When I first lived in the UK, in London, as a postgraduate student and then later as a working professional, almost all of my friends were American or Canadian. That’s what kind of happens when you live in London – it’s easy to gravitate towards your kinfolk because (North) Americans are all over the place. It’s kind of astounding I even met and married a Brit if I’m honest.
After two and a half years in the Big Smoke, I left to pursue a career based Stateside, and over the five years I was gone, many of my fellow expat friends and my handful of British friends had left as well. When I returned, only a couple of my friends were still around in London. Literally two.
So added to everything else I had to start all over here was ‘make new friends.’
To make the matter of “making new friends” more challenging, I got pregnant almost immediately after setting foot in the country. To make it difficult, I wasn’t working (you try to get hired pregnant anywhere. I dare you), so my fall back plan of ‘becoming friends with work colleagues’ wasn’t an option. To make it more remote, we decided to move to a small town outside of London where we knew absolutely no one.
Thus entered several pretty lonely months.
I knew that by having a baby I’d probably meet other mothers in the area so I decided to be patient. But other than that vague hope, I wondered how do adults make friends? In the past, when I moved to a new place, I usually became friends with work colleagues or with other students if I was studying. While I have made friends other ways – by joining a choir in Istanbul for example – generally it was the convenience of location and circumstance that enabled me to have a social life.
I listened to a Podcast one day last year – I believe it was This American Life’s The Perils of Intimacy episode – that told the story, among other things, of a middle-aged guy who moved to a new city and was trying to make some new friends and how hard he was finding it. And a quick googled search brought up tons of articles on this issue.
So, how do adults make friends these days?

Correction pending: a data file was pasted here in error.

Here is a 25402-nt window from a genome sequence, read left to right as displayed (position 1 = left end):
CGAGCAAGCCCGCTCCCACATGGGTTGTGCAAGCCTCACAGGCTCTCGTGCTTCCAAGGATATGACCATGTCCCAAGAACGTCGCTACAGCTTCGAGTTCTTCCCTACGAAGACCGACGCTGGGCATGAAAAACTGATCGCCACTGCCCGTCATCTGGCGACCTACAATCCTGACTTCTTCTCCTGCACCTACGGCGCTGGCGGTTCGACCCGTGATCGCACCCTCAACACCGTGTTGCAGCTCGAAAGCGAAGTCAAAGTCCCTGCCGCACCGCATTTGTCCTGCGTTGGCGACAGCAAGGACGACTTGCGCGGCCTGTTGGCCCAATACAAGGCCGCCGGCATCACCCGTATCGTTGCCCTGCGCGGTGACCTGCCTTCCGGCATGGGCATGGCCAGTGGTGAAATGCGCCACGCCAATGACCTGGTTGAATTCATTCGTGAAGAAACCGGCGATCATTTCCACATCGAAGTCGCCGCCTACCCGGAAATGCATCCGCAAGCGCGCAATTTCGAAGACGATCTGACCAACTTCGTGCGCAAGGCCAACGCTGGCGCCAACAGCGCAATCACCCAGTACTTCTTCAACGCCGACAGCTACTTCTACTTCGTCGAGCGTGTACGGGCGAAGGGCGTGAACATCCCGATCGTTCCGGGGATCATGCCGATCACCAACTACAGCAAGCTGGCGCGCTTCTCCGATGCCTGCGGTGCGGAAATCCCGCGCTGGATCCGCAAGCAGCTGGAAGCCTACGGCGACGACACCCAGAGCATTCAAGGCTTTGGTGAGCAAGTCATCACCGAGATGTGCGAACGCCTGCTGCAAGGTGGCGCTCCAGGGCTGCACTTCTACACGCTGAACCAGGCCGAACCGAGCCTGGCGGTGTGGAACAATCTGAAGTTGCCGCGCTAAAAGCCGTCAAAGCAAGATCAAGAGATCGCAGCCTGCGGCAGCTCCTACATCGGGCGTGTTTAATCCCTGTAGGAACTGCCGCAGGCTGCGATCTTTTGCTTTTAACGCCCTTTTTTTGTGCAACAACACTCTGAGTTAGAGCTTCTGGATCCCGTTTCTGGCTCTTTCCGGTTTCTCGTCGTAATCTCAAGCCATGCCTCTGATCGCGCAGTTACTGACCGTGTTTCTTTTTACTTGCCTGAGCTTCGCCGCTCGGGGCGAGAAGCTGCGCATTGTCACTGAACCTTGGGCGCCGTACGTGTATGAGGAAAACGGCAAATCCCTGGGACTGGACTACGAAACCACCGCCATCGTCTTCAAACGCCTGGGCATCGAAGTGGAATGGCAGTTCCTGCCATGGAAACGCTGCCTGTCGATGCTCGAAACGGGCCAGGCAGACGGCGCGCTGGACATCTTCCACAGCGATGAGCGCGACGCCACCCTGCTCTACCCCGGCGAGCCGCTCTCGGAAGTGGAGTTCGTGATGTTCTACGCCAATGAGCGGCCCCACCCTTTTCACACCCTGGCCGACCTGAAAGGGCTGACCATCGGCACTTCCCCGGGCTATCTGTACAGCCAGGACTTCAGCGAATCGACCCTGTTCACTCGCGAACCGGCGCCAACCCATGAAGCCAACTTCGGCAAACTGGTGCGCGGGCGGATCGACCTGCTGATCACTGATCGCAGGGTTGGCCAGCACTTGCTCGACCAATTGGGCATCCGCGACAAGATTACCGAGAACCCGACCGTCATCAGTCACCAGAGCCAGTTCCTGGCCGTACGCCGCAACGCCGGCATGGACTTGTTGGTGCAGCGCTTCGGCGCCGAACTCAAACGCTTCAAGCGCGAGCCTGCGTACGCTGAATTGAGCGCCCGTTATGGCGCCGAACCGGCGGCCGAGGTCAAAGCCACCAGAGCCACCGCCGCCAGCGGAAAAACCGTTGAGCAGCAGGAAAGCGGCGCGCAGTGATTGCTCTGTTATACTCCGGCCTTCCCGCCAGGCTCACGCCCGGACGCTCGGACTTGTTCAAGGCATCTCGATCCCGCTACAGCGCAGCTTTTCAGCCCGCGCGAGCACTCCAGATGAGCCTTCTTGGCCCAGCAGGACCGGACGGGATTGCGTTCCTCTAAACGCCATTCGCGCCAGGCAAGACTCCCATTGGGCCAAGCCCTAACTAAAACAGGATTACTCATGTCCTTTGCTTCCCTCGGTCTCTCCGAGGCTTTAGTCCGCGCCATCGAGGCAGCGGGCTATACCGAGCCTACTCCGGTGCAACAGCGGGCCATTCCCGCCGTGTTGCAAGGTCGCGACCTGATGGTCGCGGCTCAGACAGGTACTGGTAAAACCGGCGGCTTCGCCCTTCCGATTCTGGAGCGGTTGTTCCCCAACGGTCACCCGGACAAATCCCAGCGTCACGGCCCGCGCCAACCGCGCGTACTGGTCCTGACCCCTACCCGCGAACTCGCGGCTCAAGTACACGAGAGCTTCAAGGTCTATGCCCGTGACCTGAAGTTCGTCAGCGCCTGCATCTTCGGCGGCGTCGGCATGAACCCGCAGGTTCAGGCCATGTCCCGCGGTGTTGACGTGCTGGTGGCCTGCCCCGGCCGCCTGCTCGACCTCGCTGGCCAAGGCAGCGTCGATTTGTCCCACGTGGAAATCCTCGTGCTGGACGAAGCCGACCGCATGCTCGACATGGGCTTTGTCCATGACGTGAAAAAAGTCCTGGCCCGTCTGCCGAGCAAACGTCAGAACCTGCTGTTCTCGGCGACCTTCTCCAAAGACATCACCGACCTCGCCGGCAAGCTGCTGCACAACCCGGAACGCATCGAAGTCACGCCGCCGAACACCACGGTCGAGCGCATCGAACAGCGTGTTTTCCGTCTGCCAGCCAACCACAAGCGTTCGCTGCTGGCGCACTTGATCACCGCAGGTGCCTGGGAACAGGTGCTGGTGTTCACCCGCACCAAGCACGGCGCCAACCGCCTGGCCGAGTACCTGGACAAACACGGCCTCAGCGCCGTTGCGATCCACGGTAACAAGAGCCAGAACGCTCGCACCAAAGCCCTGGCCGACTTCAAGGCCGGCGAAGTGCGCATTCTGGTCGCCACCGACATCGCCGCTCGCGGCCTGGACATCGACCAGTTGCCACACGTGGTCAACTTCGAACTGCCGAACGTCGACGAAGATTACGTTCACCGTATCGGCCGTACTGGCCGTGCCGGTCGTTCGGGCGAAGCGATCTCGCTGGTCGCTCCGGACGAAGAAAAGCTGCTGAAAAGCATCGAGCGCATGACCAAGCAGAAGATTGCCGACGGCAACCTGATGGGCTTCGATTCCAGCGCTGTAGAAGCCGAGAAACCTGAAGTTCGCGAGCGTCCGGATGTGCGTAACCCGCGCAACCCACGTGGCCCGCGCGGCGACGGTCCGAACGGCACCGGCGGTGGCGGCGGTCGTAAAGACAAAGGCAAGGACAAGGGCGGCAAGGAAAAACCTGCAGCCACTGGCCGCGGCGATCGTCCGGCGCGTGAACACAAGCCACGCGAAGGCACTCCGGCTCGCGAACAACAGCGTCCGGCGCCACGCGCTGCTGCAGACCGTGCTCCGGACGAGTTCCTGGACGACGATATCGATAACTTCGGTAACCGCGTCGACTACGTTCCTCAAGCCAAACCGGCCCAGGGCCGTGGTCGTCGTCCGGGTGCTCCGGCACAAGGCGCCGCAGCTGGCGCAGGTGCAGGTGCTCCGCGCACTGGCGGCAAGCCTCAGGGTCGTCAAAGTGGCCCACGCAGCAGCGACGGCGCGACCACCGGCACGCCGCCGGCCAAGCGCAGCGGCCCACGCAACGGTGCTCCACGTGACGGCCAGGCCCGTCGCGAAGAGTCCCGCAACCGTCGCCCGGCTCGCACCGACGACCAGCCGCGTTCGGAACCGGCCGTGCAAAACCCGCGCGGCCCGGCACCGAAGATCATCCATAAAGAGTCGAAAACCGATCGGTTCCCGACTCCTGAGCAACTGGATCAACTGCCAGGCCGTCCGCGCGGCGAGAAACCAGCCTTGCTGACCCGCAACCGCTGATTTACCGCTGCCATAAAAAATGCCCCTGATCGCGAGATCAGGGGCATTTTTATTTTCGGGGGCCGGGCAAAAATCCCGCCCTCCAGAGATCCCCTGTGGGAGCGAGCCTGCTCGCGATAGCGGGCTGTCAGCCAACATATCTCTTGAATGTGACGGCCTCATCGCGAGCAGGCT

The old fashioned ways, sure, but also…The Internet.
Thanks to the technological developments of the 21st century, there are now these things called apps that people use to date (so I’ve heard) and increasingly just find platonic friends. Had you asked me ten years ago if I’d be ok making friends with people I met off the internet I’d say definitely no, that’s weird. I grew up in the age of AOL aim and chatrooms which were very dangerous and full of perverts, and absolutely under no circumstances were you to make friends on the internet.
Yet here I am, making friends on the internet.
To start there is social media. I have made friends via Instagram that I’d like to think would probably want to hang out with me in real life. So, in those moments last year when I felt particularly alone, I still had my Instagram community of people who kind of knew me and I kind of knew them and we interacted online, which was good enough. Maybe there will be an opportunity to meet in person some day. Or not.
I also signed up to an app designed specifically for mothers in the UK called Mush. It’s basically Tinder for mums. Actually I have no idea if that’s an apt comparison because I’ve never used Tinder, but it does sometimes feel like friend-dating. Regardless, it’s genius. I’ve met some really great women through Mush who are going through the same things I am, and know the struggle that is caring for a small, temperamental human. Like Tinder, I can only assume, I’ve met up with mums for a mum-date who I never heard from again. I probably overshared or seemed to eager. Who knows!
Then there is the blogging community. I went to a get-together hosted by a well known expat blogger in the UK for other bloggers or interested bloggers. I met some really lovely people at that event and can safely say that some of those people are now friends. Granted I didn’t meet them on the internet per-say, but the internet made it happen.
And at the end of the day, because I’m really far away from most everyone I know, I use the internet to say connected. That means chatting online with friends I might not have seen in person maybe ten years or more, but I consider them friends all the same. When I was struggling to make friends in my local area, I always had people out in the ether who provided support and company, albeit virtual.
So, thanks to old-fashioned ways to meet people – reconnecting with university friends, my antenatal classes with the National Childbirth Trust (NCT), for example – and the wonders of the internet in the 21st century, I can happily say I have a robust social life. The patience paid off.